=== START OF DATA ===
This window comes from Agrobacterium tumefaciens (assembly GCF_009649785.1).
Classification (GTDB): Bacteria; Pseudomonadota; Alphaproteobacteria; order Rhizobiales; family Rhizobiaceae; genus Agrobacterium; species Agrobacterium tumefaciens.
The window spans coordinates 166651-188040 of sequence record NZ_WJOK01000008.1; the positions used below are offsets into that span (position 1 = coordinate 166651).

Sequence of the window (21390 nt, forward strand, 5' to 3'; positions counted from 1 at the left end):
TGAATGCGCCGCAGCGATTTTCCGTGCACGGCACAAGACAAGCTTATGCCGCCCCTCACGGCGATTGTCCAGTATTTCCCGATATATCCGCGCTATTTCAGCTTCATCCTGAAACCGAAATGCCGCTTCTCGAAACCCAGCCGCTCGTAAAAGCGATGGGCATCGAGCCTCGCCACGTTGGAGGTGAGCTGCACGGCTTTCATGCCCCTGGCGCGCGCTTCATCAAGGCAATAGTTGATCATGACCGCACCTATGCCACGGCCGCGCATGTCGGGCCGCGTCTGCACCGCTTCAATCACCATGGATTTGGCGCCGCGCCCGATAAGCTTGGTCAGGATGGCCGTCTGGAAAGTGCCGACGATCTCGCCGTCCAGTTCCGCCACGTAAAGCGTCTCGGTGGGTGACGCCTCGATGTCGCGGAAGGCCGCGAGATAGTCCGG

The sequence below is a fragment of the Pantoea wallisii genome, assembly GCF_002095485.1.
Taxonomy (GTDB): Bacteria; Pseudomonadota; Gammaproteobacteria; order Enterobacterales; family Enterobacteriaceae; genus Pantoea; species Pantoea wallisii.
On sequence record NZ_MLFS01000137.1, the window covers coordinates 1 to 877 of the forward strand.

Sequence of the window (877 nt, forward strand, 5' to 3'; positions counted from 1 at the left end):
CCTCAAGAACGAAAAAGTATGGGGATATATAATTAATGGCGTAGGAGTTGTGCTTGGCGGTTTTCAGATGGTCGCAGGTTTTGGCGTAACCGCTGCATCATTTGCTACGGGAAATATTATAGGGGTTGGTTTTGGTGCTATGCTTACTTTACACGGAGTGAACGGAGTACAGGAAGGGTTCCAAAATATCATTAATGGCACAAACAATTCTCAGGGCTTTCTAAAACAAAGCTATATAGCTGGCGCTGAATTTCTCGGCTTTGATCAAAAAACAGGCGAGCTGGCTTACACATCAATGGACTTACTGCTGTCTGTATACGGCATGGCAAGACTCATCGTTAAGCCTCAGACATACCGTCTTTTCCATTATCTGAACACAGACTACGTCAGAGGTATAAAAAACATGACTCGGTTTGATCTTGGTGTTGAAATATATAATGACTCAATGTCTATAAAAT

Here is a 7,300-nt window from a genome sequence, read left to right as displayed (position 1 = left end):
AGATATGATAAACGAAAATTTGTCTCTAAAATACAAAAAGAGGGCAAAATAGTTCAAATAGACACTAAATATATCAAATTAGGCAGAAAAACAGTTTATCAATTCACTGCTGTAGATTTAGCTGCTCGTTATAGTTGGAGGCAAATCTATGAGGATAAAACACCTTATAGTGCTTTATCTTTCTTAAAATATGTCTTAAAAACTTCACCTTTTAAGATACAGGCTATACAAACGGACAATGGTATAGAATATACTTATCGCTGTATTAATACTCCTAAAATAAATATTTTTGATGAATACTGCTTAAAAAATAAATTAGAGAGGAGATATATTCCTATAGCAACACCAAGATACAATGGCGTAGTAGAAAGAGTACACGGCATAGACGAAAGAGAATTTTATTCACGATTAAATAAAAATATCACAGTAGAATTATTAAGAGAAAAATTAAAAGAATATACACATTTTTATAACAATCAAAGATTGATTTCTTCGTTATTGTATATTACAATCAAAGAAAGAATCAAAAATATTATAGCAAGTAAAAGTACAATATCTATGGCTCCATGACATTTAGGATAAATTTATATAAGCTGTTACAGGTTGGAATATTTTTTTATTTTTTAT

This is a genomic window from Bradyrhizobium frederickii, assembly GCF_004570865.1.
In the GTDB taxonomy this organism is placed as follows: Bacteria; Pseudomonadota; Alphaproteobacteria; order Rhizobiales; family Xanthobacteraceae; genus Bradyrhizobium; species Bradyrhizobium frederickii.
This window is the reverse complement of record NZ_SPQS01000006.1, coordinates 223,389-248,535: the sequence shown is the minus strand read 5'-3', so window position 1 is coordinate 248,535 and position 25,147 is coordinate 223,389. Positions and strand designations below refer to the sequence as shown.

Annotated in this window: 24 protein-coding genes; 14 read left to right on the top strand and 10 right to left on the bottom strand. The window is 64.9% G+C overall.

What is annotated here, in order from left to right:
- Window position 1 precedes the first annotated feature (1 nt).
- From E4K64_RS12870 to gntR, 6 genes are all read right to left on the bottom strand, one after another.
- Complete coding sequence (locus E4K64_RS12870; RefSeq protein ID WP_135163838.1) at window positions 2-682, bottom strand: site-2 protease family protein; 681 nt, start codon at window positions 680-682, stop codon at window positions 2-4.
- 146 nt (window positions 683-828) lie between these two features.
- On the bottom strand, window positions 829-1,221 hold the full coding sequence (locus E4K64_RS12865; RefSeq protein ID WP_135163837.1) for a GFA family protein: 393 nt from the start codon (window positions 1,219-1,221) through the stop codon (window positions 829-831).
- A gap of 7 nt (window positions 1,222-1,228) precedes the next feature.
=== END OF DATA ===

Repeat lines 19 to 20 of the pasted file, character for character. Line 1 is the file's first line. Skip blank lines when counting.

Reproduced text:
- From E4K64_RS12870 to gntR, 6 genes are all read right to left on the bottom strand, one after another.
- Complete coding sequence (locus E4K64_RS12870; RefSeq protein ID WP_135163838.1) at window positions 2-682, bottom strand: site-2 protease family protein; 681 nt, start codon at window positions 680-682, stop codon at window positions 2-4.